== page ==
The following weekend, I joined another tour. This time, it was a photography tour on the streets of Monti. Like the other meet up, there was a tour guide who shared his knowledge with us, however we had much more time to interact with each other and talk about our pictures. This was an interesting meet up. We were supposed to take photos of strangers. Now, usually when I look over my travel photos, my favorite ones end up being ones where local people accidentally end up in my shots. While I love these candid photos, I get super nervous pointing my camera at a stranger. While the only good pictures I got were of people are the ones where they are walking away from the camera and have no idea I’m taking a picture of them, I did learn some good tips that I will need to try in the future. After the photo walk, (which by the way, started with coffee. All of them involve coffee.) we all went to lunch after. The people in this group seemed to be around my age, and again, were very diverse, friendly, and interesting people. It really made me wonder why I’ve been hiding in my American bubble for so long. Luckily I’ve been able to keep in touch with these guys and hope to have photo walks with them in the future!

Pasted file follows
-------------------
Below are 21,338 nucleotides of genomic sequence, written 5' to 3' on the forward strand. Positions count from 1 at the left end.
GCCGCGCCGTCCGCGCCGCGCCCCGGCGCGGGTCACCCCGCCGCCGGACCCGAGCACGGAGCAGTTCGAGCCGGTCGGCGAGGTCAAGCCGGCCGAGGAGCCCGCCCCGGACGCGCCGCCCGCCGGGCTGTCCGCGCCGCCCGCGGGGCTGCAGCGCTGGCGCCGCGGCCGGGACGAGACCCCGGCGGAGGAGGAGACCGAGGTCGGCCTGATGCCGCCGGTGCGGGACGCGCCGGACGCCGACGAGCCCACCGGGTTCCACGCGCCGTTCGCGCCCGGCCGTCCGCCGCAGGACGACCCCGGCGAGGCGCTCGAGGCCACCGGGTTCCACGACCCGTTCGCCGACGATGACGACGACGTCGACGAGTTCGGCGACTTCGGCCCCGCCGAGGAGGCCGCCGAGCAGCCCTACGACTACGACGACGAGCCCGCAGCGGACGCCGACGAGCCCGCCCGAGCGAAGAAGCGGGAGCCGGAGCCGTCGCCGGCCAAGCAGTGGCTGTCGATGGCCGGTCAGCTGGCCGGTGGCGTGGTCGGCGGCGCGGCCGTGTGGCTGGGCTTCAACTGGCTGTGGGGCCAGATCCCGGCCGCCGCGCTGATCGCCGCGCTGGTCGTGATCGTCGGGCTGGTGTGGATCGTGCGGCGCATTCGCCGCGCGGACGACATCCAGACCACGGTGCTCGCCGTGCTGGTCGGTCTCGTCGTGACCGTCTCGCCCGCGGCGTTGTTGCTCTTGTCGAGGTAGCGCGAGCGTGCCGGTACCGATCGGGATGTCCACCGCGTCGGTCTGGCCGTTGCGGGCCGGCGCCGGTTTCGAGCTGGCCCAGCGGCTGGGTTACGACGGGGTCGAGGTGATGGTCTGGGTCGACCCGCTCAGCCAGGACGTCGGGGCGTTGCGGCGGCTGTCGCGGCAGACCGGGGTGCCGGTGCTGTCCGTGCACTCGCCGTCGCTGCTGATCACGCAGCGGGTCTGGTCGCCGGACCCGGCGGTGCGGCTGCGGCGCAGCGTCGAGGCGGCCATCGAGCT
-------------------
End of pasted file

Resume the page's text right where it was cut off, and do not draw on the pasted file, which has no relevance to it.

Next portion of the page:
Last weekend I tried out my third meet up group. This was the largest group by far, with probably about 30 people. This was another historical tour which took us from Piazza Venezia to Piazza Navona where we learned about the Borgia family. Since the group was so large, it was the hardest time for me socially, even though I liked not having to talk to people. I brought my camera and tried to implement some of the photography tips I learned last weekend. Finally when the tour was over, some girls were talking about going for appertivo. This time, I moved beyond Yes, Man and actually invited myself to come along. After appertivo, we had probably my most favorite meal in Rome yet. (So far digging Naples style pizza over the Roman pizza!). However, we met up with some additional tour leaders for dinner and suddenly the conversation switched from English to Italian. The girls from England and the Netherlands (who have lived in Rome less than I have) actually were quiet fluent and were able to participate in the conversation. I picked up a phrase here and there and individual words.